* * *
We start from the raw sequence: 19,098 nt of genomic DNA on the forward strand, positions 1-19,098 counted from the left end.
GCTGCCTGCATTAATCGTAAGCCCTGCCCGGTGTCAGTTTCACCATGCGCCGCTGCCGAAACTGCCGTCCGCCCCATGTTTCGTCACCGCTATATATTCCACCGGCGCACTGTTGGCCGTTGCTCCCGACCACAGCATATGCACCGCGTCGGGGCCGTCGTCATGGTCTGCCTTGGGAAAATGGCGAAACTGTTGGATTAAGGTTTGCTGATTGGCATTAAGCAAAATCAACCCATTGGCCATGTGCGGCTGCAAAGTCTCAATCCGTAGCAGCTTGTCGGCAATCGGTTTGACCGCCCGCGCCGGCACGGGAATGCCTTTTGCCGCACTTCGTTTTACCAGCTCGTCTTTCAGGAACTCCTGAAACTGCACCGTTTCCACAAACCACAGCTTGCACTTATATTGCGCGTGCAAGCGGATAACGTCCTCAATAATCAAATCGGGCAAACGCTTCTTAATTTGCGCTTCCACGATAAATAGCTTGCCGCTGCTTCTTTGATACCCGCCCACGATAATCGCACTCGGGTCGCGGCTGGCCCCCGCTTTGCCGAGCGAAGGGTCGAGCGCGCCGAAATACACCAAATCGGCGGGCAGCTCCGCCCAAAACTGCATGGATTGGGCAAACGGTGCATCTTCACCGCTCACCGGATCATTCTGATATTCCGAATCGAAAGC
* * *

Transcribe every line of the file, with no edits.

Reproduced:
We start from the raw sequence: 19,098 nt of genomic DNA on the forward strand, positions 1-19,098 counted from the left end.
GCTGCCTGCATTAATCGTAAGCCCTGCCCGGTGTCAGTTTCACCATGCGCCGCTGCCGAAACTGCCGTCCGCCCCATGTTTCGTCACCGCTATATATTCCACCGGCGCACTGTTGGCCGTTGCTCCCGACCACAGCATATGCACCGCGTCGGGGCCGTCGTCATGGTCTGCCTTGGGAAAATGGCGAAACTGTTGGATTAAGGTTTGCTGATTGGCATTAAGCAAAATCAACCCATTGGCCATGTGCGGCTGCAAAGTCTCAATCCGTAGCAGCTTGTCGGCAATCGGTTTGACCGCCCGCGCCGGCACGGGAATGCCTTTTGCCGCACTTCGTTTTACCAGCTCGTCTTTCAGGAACTCCTGAAACTGCACCGTTTCCACAAACCACAGCTTGCACTTATATTGCGCGTGCAAGCGGATAACGTCCTCAATAATCAAATCGGGCAAACGCTTCTTAATTTGCGCTTCCACGATAAATAGCTTGCCGCTGCTTCTTTGATACCCGCCCACGATAATCGCACTCGGGTCGCGGCTGGCCCCCGCTTTGCCGAGCGAAGGGTCGAGCGCGCCGAAATACACCAAATCGGCGGGCAGCTCCGCCCAAAACTGCATGGATTGGGCAAACGGTGCATCTTCACCGCTCACCGGATCATTCTGATATTCCGAATCGAAAGC